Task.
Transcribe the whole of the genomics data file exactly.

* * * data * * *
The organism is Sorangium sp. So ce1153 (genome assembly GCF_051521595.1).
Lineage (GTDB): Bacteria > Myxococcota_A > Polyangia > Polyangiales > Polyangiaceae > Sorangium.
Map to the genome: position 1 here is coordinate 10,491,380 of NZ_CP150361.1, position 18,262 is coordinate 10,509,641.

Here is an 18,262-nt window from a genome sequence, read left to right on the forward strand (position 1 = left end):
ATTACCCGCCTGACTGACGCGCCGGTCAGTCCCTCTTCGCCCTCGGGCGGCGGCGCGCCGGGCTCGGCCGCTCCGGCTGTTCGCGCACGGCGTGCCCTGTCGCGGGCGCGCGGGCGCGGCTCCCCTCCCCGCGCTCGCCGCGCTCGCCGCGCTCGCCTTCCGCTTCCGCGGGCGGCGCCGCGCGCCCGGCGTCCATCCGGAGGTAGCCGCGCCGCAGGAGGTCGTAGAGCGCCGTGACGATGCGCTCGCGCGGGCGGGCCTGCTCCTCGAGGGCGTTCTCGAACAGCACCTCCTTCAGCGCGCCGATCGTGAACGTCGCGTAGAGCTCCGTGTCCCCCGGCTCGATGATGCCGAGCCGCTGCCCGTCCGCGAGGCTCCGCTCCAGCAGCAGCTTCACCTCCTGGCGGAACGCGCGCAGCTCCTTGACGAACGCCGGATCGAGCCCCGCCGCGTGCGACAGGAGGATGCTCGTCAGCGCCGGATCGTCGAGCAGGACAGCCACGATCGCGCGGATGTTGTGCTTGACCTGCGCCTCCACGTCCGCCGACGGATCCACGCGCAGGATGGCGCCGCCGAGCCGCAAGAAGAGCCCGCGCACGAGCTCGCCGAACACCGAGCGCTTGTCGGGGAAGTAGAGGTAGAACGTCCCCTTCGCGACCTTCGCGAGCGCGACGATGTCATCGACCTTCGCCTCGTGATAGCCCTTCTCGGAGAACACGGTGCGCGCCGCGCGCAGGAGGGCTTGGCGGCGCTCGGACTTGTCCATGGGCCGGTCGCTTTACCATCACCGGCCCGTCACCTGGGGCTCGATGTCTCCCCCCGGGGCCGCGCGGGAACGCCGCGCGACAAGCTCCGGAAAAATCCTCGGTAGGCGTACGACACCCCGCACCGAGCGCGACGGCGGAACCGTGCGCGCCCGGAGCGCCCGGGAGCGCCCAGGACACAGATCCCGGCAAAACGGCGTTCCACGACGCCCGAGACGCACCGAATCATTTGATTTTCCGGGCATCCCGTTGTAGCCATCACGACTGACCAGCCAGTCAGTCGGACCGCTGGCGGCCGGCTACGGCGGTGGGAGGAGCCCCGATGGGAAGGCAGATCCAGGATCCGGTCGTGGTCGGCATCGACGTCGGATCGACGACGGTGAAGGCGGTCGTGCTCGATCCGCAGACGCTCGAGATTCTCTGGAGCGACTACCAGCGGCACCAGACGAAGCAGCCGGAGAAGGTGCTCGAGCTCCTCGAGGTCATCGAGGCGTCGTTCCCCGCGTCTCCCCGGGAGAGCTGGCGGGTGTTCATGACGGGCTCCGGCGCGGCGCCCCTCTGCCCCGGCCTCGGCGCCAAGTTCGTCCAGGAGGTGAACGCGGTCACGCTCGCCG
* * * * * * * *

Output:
The organism is Sorangium sp. So ce1153 (genome assembly GCF_051521595.1).
Lineage (GTDB): Bacteria > Myxococcota_A > Polyangia > Polyangiales > Polyangiaceae > Sorangium.
Map to the genome: position 1 here is coordinate 10,491,380 of NZ_CP150361.1, position 18,262 is coordinate 10,509,641.

Here is an 18,262-nt window from a genome sequence, read left to right on the forward strand (position 1 = left end):
ATTACCCGCCTGACTGACGCGCCGGTCAGTCCCTCTTCGCCCTCGGGCGGCGGCGCGCCGGGCTCGGCCGCTCCGGCTGTTCGCGCACGGCGTGCCCTGTCGCGGGCGCGCGGGCGCGGCTCCCCTCCCCGCGCTCGCCGCGCTCGCCGCGCTCGCCTTCCGCTTCCGCGGGCGGCGCCGCGCGCCCGGCGTCCATCCGGAGGTAGCCGCGCCGCAGGAGGTCGTAGAGCGCCGTGACGATGCGCTCGCGCGGGCGGGCCTGCTCCTCGAGGGCGTTCTCGAACAGCACCTCCTTCAGCGCGCCGATCGTGAACGTCGCGTAGAGCTCCGTGTCCCCCGGCTCGATGATGCCGAGCCGCTGCCCGTCCGCGAGGCTCCGCTCCAGCAGCAGCTTCACCTCCTGGCGGAACGCGCGCAGCTCCTTGACGAACGCCGGATCGAGCCCCGCCGCGTGCGACAGGAGGATGCTCGTCAGCGCCGGATCGTCGAGCAGGACAGCCACGATCGCGCGGATGTTGTGCTTGACCTGCGCCTCCACGTCCGCCGACGGATCCACGCGCAGGATGGCGCCGCCGAGCCGCAAGAAGAGCCCGCGCACGAGCTCGCCGAACACCGAGCGCTTGTCGGGGAAGTAGAGGTAGAACGTCCCCTTCGCGACCTTCGCGAGCGCGACGATGTCATCGACCTTCGCCTCGTGATAGCCCTTCTCGGAGAACACGGTGCGCGCCGCGCGCAGGAGGGCTTGGCGGCGCTCGGACTTGTCCATGGGCCGGTCGCTTTACCATCACCGGCCCGTCACCTGGGGCTCGATGTCTCCCCCCGGGGCCGCGCGGGAACGCCGCGCGACAAGCTCCGGAAAAATCCTCGGTAGGCGTACGACACCCCGCACCGAGCGCGACGGCGGAACCGTGCGCGCCCGGAGCGCCCGGGAGCGCCCAGGACACAGATCCCGGCAAAACGGCGTTCCACGACGCCCGAGACGCACCGAATCATTTGATTTTCCGGGCATCCCGTTGTAGCCATCACGACTGACCAGCCAGTCAGTCGGACCGCTGGCGGCCGGCTACGGCGGTGGGAGGAGCCCCGATGGGAAGGCAGATCCAGGATCCGGTCGTGGTCGGCATCGACGTCGGATCGACGACGGTGAAGGCGGTCGTGCTCGATCCGCAGACGCTCGAGATTCTCTGGAGCGACTACCAGCGGCACCAGACGAAGCAGCCGGAGAAGGTGCTCGAGCTCCTCGAGGTCATCGAGGCGTCGTTCCCCGCGTCTCCCCGGGAGAGCTGGCGGGTGTTCATGACGGGCTCCGGCGCGGCGCCCCTCTGCCCCGGCCTCGGCGCCAAGTTCGTCCAGGAGGTGAACGCGGTCACGCTCGCCG